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An introduction to fields and rings, including applications to coding theory and the impossibility of constructions such as ‘squaring the circle’.
This course formally introduces rings and fields, which have been encountered at 100- and 200-level in special situations, and investigates their algebraic structure. It gives a deeper understanding of these algebraic concepts and thus provides a thorough grounding in the algebraic theory which underpins modern applications like cryptography, error-correcting codes, number theory or finite mathematics. If you are interested in any of these subjects or if you want to see how algebraic theory can be applied to solve certain geometric construction problems or prove their impossibility, then this is the course to take.The topics covered by this course are:• fundamentals of ring theory: subrings, ideals, factor rings, ring homomorphisms; • special rings: integral domains and polynomial rings and factorizations of elements therein; • fundamentals of field theory: field extensions, constructions of fields, in particular finite fields, and their uses, like the impossibility of certain geometric constructions such as trisecting the angle.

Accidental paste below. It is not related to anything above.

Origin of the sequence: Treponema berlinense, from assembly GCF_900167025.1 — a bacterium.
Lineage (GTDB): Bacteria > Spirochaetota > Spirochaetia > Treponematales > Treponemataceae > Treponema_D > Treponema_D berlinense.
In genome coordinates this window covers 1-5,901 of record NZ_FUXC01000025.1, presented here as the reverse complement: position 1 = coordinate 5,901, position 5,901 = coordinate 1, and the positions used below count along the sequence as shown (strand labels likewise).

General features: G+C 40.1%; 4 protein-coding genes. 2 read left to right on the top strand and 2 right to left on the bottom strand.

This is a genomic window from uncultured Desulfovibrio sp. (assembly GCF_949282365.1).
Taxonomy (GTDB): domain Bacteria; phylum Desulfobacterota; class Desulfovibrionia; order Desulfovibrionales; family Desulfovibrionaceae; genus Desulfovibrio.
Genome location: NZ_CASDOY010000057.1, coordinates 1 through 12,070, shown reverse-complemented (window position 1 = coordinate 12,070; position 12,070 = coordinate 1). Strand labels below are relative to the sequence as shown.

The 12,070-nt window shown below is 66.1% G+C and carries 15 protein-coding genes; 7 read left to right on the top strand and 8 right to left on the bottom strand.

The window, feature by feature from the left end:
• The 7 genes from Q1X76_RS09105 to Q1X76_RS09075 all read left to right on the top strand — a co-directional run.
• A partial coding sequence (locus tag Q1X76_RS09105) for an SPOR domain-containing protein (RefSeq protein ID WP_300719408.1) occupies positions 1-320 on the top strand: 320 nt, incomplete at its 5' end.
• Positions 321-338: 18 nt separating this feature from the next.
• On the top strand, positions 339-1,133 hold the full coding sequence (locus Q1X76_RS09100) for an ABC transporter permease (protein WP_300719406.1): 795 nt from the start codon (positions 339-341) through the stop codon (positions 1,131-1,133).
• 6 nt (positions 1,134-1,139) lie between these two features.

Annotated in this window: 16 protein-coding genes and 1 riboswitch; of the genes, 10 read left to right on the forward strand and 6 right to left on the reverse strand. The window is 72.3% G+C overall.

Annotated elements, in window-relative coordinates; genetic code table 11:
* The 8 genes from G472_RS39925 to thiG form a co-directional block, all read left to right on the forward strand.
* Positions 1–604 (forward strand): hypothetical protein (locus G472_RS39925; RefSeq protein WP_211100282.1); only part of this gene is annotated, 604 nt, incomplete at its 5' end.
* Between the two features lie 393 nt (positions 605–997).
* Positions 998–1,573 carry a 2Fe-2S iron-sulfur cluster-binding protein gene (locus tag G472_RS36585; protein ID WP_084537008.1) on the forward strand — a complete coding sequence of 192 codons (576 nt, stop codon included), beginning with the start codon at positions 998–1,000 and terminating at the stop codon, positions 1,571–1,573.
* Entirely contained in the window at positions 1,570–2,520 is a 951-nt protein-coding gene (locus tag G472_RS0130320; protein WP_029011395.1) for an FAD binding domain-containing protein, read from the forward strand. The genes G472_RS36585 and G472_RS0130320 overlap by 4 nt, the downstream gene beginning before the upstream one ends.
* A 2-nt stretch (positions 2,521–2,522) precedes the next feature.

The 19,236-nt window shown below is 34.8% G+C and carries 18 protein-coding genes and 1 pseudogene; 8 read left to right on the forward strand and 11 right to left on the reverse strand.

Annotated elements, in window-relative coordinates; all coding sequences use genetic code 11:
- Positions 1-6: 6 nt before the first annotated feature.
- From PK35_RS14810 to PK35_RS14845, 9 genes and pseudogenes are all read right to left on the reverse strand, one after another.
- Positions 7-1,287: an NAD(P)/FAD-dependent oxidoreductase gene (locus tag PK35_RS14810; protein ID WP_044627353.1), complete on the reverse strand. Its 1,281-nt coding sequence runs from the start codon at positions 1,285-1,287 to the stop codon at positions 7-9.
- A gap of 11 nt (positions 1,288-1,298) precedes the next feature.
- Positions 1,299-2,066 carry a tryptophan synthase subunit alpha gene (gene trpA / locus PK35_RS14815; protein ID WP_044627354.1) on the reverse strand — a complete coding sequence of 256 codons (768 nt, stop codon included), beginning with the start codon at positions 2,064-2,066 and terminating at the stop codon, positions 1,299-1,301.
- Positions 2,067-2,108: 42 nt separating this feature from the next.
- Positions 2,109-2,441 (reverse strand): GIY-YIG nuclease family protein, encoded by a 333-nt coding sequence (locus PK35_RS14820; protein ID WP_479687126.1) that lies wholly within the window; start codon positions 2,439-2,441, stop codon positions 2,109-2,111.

Students successfully completing this course should:understand a range of basic algebraic concepts.have developed a high level of competence at core algebraic skills.be able to confidently apply algebraic concepts in practical settings.be able to present clear and logical mathematical arguments.
One of MATH203, MATH220, MATH240, orEMTH211, and a further 15 points from MATH201-294.
Students must attend one activity from each section.
To obtain a pass (C- or better), you must obtain at least 40% in the exam.
Gallian, Joseph A;
Contemporary abstract algebra
Brooks/Cole Pub Co., 2013 (or later edition).
General information for students
Domestic fee $802.00
International fee $4,563.00
* All fees are inclusive of NZ GST or any equivalent overseas tax, and do not include any programme level discount or additional course-related expenses.
For further information see
Mathematics and Statistics